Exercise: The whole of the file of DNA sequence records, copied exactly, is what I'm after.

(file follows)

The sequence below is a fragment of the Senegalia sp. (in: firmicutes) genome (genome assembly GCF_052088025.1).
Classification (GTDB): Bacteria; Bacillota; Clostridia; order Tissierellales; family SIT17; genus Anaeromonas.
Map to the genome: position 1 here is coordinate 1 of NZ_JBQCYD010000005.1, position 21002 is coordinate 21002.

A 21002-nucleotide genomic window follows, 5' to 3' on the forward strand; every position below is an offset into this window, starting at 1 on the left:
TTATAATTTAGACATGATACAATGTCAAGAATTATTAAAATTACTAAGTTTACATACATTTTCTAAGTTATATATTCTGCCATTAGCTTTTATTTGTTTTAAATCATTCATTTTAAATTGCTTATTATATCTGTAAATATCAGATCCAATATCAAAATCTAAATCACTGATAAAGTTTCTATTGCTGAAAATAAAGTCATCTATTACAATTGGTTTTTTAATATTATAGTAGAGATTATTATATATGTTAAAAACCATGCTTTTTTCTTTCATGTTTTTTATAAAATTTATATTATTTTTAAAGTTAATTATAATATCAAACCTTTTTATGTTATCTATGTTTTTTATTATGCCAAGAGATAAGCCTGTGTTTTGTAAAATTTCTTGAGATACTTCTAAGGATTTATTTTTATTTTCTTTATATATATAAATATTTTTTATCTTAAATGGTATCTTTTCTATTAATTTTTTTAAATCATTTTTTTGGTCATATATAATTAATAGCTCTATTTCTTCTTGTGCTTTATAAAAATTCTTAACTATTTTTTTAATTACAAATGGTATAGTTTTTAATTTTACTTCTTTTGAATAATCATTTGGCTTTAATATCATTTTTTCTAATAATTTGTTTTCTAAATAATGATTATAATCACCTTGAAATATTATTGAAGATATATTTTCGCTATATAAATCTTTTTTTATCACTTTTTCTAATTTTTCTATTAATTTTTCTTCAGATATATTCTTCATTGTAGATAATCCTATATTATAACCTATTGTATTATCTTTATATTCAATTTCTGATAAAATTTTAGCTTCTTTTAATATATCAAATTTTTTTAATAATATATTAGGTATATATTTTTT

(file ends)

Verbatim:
The sequence below is a fragment of the Senegalia sp. (in: firmicutes) genome (genome assembly GCF_052088025.1).
Classification (GTDB): Bacteria; Bacillota; Clostridia; order Tissierellales; family SIT17; genus Anaeromonas.
Map to the genome: position 1 here is coordinate 1 of NZ_JBQCYD010000005.1, position 21002 is coordinate 21002.

A 21002-nucleotide genomic window follows, 5' to 3' on the forward strand; every position below is an offset into this window, starting at 1 on the left:
TTATAATTTAGACATGATACAATGTCAAGAATTATTAAAATTACTAAGTTTACATACATTTTCTAAGTTATATATTCTGCCATTAGCTTTTATTTGTTTTAAATCATTCATTTTAAATTGCTTATTATATCTGTAAATATCAGATCCAATATCAAAATCTAAATCACTGATAAAGTTTCTATTGCTGAAAATAAAGTCATCTATTACAATTGGTTTTTTAATATTATAGTAGAGATTATTATATATGTTAAAAACCATGCTTTTTTCTTTCATGTTTTTTATAAAATTTATATTATTTTTAAAGTTAATTATAATATCAAACCTTTTTATGTTATCTATGTTTTTTATTATGCCAAGAGATAAGCCTGTGTTTTGTAAAATTTCTTGAGATACTTCTAAGGATTTATTTTTATTTTCTTTATATATATAAATATTTTTTATCTTAAATGGTATCTTTTCTATTAATTTTTTTAAATCATTTTTTTGGTCATATATAATTAATAGCTCTATTTCTTCTTGTGCTTTATAAAAATTCTTAACTATTTTTTTAATTACAAATGGTATAGTTTTTAATTTTACTTCTTTTGAATAATCATTTGGCTTTAATATCATTTTTTCTAATAATTTGTTTTCTAAATAATGATTATAATCACCTTGAAATATTATTGAAGATATATTTTCGCTATATAAATCTTTTTTTATCACTTTTTCTAATTTTTCTATTAATTTTTCTTCAGATATATTCTTCATTGTAGATAATCCTATATTATAACCTATTGTATTATCTTTATATTCAATTTCTGATAAAATTTTAGCTTCTTTTAATATATCAAATTTTTTTAATAATATATTAGGTATATATTTTTT